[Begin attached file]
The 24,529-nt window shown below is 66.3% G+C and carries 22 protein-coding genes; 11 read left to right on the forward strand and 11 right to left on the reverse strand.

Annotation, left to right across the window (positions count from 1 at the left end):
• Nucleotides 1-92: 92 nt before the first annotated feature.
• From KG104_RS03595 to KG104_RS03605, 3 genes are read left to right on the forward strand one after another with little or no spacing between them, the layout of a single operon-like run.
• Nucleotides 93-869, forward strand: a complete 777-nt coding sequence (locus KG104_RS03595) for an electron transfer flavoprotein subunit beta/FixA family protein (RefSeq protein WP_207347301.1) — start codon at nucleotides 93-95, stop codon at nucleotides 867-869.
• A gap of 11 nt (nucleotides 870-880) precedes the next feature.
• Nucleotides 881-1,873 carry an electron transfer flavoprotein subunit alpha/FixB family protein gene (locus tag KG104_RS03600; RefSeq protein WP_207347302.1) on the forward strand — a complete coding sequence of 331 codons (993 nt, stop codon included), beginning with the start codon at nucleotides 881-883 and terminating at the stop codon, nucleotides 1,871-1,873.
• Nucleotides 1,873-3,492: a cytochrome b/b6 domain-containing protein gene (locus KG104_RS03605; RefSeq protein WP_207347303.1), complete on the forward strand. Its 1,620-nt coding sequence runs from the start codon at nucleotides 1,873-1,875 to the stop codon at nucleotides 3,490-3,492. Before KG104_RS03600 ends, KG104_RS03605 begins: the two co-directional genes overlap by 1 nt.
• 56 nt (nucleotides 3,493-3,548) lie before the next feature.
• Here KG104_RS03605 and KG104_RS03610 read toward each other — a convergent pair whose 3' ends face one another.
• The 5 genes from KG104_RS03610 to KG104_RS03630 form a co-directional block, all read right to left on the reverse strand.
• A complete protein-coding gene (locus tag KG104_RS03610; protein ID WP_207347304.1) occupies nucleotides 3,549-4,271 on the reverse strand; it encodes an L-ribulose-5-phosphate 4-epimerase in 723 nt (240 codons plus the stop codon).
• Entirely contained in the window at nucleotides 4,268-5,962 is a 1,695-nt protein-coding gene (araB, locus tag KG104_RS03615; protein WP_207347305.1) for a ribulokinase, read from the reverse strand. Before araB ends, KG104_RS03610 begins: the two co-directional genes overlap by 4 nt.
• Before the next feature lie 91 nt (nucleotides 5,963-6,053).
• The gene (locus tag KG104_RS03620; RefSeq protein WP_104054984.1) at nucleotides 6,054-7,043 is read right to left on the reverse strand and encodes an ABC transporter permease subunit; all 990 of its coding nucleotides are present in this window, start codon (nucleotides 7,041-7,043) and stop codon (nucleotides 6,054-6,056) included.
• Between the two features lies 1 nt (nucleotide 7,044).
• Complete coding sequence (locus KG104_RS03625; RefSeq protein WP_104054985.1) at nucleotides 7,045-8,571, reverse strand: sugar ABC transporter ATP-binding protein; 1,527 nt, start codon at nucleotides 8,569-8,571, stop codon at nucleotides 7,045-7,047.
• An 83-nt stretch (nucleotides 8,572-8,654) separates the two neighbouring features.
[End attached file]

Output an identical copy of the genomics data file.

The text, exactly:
The 24,529-nt window shown below is 66.3% G+C and carries 22 protein-coding genes; 11 read left to right on the forward strand and 11 right to left on the reverse strand.

Annotation, left to right across the window (positions count from 1 at the left end):
• Nucleotides 1-92: 92 nt before the first annotated feature.
• From KG104_RS03595 to KG104_RS03605, 3 genes are read left to right on the forward strand one after another with little or no spacing between them, the layout of a single operon-like run.
• Nucleotides 93-869, forward strand: a complete 777-nt coding sequence (locus KG104_RS03595) for an electron transfer flavoprotein subunit beta/FixA family protein (RefSeq protein WP_207347301.1) — start codon at nucleotides 93-95, stop codon at nucleotides 867-869.
• A gap of 11 nt (nucleotides 870-880) precedes the next feature.
• Nucleotides 881-1,873 carry an electron transfer flavoprotein subunit alpha/FixB family protein gene (locus tag KG104_RS03600; RefSeq protein WP_207347302.1) on the forward strand — a complete coding sequence of 331 codons (993 nt, stop codon included), beginning with the start codon at nucleotides 881-883 and terminating at the stop codon, nucleotides 1,871-1,873.
• Nucleotides 1,873-3,492: a cytochrome b/b6 domain-containing protein gene (locus KG104_RS03605; RefSeq protein WP_207347303.1), complete on the forward strand. Its 1,620-nt coding sequence runs from the start codon at nucleotides 1,873-1,875 to the stop codon at nucleotides 3,490-3,492. Before KG104_RS03600 ends, KG104_RS03605 begins: the two co-directional genes overlap by 1 nt.
• 56 nt (nucleotides 3,493-3,548) lie before the next feature.
• Here KG104_RS03605 and KG104_RS03610 read toward each other — a convergent pair whose 3' ends face one another.
• The 5 genes from KG104_RS03610 to KG104_RS03630 form a co-directional block, all read right to left on the reverse strand.
• A complete protein-coding gene (locus tag KG104_RS03610; protein ID WP_207347304.1) occupies nucleotides 3,549-4,271 on the reverse strand; it encodes an L-ribulose-5-phosphate 4-epimerase in 723 nt (240 codons plus the stop codon).
• Entirely contained in the window at nucleotides 4,268-5,962 is a 1,695-nt protein-coding gene (araB, locus tag KG104_RS03615; protein WP_207347305.1) for a ribulokinase, read from the reverse strand. Before araB ends, KG104_RS03610 begins: the two co-directional genes overlap by 4 nt.
• Before the next feature lie 91 nt (nucleotides 5,963-6,053).
• The gene (locus tag KG104_RS03620; RefSeq protein WP_104054984.1) at nucleotides 6,054-7,043 is read right to left on the reverse strand and encodes an ABC transporter permease subunit; all 990 of its coding nucleotides are present in this window, start codon (nucleotides 7,041-7,043) and stop codon (nucleotides 6,054-6,056) included.
• Between the two features lies 1 nt (nucleotide 7,044).
• Complete coding sequence (locus KG104_RS03625; RefSeq protein WP_104054985.1) at nucleotides 7,045-8,571, reverse strand: sugar ABC transporter ATP-binding protein; 1,527 nt, start codon at nucleotides 8,569-8,571, stop codon at nucleotides 7,045-7,047.
• An 83-nt stretch (nucleotides 8,572-8,654) separates the two neighbouring features.